The issuance of Egypt's largest ever eurobond and the first triple-tranche instrument to come out of Africa will support the country's extensive economic reform progamme.
The $4 billion bond, also the largest ever public bond issuance on the continent, was issued in three tranches - $1.75 billion 6.125% notes due 2022, $1 billion 7.50% notes due 2027 and $1.25 billion 8.50% notes due 2047.
The government was initially targeting to raise $2 billion but orders from the US, the EU and a number of Gulf states were said to have reached in excess of $13 billion. The offering was initially scheduled to take place in November 2016 but was postponed because of market volatility caused, among other things, by the US presidential election.
The notes are part of a wider $10 billion global medium-term note programme, initially agreed upon in 2015, to support the country's economic turnaround.
According to reports, the yields associated with the three tranches were better than expected, showing renewed investor confidence in the Egyptian government. Bloomberg data has found that emerging market sovereign debt is presently priced at around 4.9%.
Both this eurobond and a previous placement in November were carried out to ensure the Central Bank has enough reserves
– Mahmoud Bassiouny, Matouk Bassiouny
"The terms of this issuance show that Egypt is becoming a more competitive jurisdiction to invest in," said Mahmoud Bassiouny, head of finance and projects at Matouk Bassiouny, and legal advisor to the issuer on Egyptian law.
The notes were issued in US dollars because Egypt needs to build up foreign currency reserves, said Camille Abousleiman, partner at Dechert who advised the government of Egypt on English and US law. The country's foreign reserves amounted to $36 billion before the 2011 crisis, and dropped to roughly half that amount four years later. They currently stand at $26 billion.
"This is an IMF requirement," he said. "One of the conditions of the IMF's programme for Egypt was for the country to increase availability of foreign currency and implement a reform program - among other benefits, this would attract foreign investment."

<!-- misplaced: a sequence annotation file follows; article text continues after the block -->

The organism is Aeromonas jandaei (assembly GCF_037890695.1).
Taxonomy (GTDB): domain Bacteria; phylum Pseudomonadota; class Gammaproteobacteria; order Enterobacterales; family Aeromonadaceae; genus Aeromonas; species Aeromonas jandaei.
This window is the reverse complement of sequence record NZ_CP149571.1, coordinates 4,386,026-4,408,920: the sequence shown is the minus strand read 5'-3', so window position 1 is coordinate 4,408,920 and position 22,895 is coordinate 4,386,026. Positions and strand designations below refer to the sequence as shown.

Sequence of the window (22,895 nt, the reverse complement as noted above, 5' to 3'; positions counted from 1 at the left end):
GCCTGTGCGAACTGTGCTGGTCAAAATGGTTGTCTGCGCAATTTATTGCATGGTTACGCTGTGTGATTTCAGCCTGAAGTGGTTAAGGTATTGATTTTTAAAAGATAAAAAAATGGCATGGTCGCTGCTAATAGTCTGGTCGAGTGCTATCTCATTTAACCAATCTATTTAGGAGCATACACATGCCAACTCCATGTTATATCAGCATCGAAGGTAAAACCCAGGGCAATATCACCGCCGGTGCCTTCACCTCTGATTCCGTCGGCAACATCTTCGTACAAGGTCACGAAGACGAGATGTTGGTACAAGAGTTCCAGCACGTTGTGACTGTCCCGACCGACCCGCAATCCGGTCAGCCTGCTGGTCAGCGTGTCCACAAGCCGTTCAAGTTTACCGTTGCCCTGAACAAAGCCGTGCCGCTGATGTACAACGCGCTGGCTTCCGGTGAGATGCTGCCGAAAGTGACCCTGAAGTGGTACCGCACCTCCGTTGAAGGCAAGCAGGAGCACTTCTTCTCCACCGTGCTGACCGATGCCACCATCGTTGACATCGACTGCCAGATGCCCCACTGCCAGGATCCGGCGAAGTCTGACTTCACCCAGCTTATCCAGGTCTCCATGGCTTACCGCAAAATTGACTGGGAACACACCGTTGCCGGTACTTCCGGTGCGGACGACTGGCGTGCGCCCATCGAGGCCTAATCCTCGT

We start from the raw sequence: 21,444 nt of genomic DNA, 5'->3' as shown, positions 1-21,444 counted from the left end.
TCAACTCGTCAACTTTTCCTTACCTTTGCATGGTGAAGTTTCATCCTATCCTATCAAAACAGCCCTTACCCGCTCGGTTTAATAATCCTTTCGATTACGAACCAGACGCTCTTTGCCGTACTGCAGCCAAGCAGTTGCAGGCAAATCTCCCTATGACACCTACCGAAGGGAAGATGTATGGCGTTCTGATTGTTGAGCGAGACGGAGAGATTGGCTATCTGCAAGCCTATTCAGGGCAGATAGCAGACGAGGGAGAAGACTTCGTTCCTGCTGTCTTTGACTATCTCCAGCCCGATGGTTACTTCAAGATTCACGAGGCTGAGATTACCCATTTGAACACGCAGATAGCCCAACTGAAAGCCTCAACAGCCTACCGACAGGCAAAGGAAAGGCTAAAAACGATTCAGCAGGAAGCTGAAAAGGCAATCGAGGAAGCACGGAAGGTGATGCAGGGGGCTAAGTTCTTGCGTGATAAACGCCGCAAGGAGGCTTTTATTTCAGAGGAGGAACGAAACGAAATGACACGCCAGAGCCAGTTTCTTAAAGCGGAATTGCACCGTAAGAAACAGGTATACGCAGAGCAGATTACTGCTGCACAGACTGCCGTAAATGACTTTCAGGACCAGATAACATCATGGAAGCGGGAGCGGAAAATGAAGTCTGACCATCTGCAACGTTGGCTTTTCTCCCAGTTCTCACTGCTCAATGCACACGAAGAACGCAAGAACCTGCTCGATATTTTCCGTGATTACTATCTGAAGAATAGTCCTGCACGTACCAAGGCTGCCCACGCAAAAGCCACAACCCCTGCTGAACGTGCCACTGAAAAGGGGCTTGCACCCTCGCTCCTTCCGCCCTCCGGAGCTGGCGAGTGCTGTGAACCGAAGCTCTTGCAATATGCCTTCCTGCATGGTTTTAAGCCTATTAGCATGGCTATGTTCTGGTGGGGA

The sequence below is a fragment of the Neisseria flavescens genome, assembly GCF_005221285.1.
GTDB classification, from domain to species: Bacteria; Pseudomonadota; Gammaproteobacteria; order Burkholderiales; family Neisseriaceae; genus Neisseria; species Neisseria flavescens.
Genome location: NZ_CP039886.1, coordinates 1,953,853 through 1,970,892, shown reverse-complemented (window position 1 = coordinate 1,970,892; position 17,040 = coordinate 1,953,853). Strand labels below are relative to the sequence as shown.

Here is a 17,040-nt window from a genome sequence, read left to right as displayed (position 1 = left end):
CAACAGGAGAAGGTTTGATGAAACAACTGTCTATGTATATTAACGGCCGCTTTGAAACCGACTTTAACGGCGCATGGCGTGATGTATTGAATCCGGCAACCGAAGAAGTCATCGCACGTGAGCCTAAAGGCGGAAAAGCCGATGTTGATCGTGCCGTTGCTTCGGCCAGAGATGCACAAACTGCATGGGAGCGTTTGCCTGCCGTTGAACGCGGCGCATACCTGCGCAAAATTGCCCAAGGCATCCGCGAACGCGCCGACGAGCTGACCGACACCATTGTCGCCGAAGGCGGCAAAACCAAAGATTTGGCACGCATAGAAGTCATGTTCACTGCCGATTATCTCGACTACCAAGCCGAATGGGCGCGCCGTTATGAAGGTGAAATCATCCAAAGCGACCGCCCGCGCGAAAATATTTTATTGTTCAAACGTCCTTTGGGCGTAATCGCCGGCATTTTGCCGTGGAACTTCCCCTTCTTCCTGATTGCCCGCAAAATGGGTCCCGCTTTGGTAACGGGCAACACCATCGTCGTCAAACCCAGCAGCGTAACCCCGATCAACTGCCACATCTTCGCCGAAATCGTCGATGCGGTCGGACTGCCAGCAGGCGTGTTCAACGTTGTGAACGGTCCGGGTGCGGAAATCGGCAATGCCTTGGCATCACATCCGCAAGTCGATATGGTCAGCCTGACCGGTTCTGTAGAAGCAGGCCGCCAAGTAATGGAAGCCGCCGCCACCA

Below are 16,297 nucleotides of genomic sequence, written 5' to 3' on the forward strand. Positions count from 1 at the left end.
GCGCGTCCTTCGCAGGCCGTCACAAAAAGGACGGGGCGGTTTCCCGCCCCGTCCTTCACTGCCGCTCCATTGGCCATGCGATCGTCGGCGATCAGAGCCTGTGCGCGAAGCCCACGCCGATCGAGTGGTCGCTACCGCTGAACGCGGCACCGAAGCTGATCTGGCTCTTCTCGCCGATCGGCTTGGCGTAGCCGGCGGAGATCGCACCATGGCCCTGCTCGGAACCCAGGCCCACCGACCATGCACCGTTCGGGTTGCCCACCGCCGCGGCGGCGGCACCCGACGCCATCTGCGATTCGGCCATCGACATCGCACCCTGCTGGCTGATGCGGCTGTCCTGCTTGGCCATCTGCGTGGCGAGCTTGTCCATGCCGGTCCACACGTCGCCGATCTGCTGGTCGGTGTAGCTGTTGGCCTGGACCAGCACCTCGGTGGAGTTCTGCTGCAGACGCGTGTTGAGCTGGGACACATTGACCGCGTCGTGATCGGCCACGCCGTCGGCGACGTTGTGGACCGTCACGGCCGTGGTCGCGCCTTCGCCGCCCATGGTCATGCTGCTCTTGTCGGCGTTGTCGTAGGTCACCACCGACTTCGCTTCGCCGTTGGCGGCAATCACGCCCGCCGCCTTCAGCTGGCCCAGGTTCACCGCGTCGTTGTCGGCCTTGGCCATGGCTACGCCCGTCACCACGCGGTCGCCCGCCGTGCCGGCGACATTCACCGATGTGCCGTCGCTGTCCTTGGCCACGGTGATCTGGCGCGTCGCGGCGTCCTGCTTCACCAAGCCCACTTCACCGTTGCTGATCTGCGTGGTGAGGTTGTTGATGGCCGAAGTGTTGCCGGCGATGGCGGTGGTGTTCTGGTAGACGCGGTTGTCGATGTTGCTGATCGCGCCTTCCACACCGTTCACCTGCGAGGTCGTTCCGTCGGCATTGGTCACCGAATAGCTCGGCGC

Bassiouny said that many of the government's debt obligations are denominated in US dollars and Egypt's main imports are paid in US dollars.
"Both this eurobond and a previous private placement in November that we also worked on were carried out to ensure the Central Bank [CBE] has enough reserves to be comfortable," he said.
This particular issuance, and the one in November are to be used to support an ambitious infrastructure reform plan required and partly financed by the IMF. The previous issuance was a $4 billion private placement carried out by the Ministry of Finance (MoF) in coordination with the CBE – the MoF issued bonds to the CBE, which then used them as collateral on a repo transaction.
The IMF's $12 billion loan, for which a second installment was released just days ago to help with Egypt's wide-scale reform programme, is conditional on the country easing capital controls, reducing its reliance on international subsidies and introducing flexible exchange rates. This latter point was partially achieved when Egypt launched a currency devaluation drive in November.
Egypt first returned to the international capital markets in 2015 with the issuance of a $1.5 billion bond after a five-year hiatus.
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